Tempranillo Grape Cluster at Eden Hill Vineyard. Image: Beth Beck 2018

Tempranillo Grape Cluster at Eden Hill Vineyard. Image: Beth Beck 2018

The weather was cool, almost chilly — quite a change from our blistering summer heat. We learned how to remove the grapes, gently, and fill the buckets for crushing. As crushers, we loaded the grape clusters onto a conveyor belt to be crushed between two rollers that separated the grapes from their stems. No stomping the grapes with our feet — aren’t you glad?

Getting the grapes on the conveyer belt was a bit crazy. We could only put so many grapes on each shelf without bruising the grapes. One person “dumped” the grapes from the harvest bins into the conveyor bin, while many hands sorted, stacked, sifted for leaves and sticks. If you’ve ever seen the classic I Love Lucy Season 2 episode in the candy factory where Lucy and Ethel scrambling to wrap the chocolates on the moving belt, that’s totally how we felt today. We just had to laugh. At least we tried!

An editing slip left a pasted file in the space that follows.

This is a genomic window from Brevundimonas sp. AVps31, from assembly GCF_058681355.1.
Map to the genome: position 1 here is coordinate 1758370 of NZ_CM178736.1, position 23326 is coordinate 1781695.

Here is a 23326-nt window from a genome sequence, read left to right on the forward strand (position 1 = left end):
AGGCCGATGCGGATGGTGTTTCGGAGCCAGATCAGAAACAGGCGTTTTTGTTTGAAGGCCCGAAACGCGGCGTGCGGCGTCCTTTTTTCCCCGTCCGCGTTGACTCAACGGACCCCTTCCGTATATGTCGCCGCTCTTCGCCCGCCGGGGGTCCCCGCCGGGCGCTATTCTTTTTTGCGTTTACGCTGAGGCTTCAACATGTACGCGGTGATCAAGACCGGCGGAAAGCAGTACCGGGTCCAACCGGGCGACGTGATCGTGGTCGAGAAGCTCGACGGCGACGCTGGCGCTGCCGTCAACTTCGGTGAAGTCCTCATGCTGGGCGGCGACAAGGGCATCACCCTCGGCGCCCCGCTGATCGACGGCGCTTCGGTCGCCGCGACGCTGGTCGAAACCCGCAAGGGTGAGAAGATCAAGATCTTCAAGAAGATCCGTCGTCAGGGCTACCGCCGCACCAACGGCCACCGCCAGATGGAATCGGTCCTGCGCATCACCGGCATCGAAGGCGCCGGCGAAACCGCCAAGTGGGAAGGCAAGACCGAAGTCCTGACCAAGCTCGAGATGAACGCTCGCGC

I Love Lucy: Candy Factory Episode with Lucy and Ethel trying to keep up with the conveyor belt.

I Love Lucy: Candy Factory Episode with Lucy and Ethel trying to keep up with the conveyor belt.

During the crushing process, our Eden Hill hosts received a call from a sister winery, Square Hill, asking for help harvesting their viognier grapes. We give up our crusher assignments, and picked up the gloves and clippers for harvest, Round 2. A group of us caravan-ed down the road to the winery, and spent the next hour or so with new hosts. By this time of the morning, however, the sun was in full scorch-shine mode.

We returned to Eden Hill in time for a wonderful catered lunch. Fortunately, we had an opportunity to chat with wine maker Chris Hornbaker. Poor guy was trying to eat, but we kept peppering him with questions. He’s extremely passionate about the winemaking process — which sounds like an incredibly complicated chemistry experiment. He adopted stainless steel and square barrels for a more sustainable winemaking  footprint. He shared the sad tale of oak barrels that are made from 200 year old trees, yet only last for five years in service to wine making. They also collect rainwater on the property to irrigate the vines, and cleanse all the barrels and equipment. You can try it in their wine room, when you come visit Eden Hill. It’s a bit of heaven in a glass. And the wine too!

What had a fabulous time today. We made new friends, experienced our first harvest crush, and learned a bit about the winemaking process. Now I’m curious to learn more. Bottling comes next. I’m in!

Awesome Eden Hill Tempranillo 2018 Crush Crew!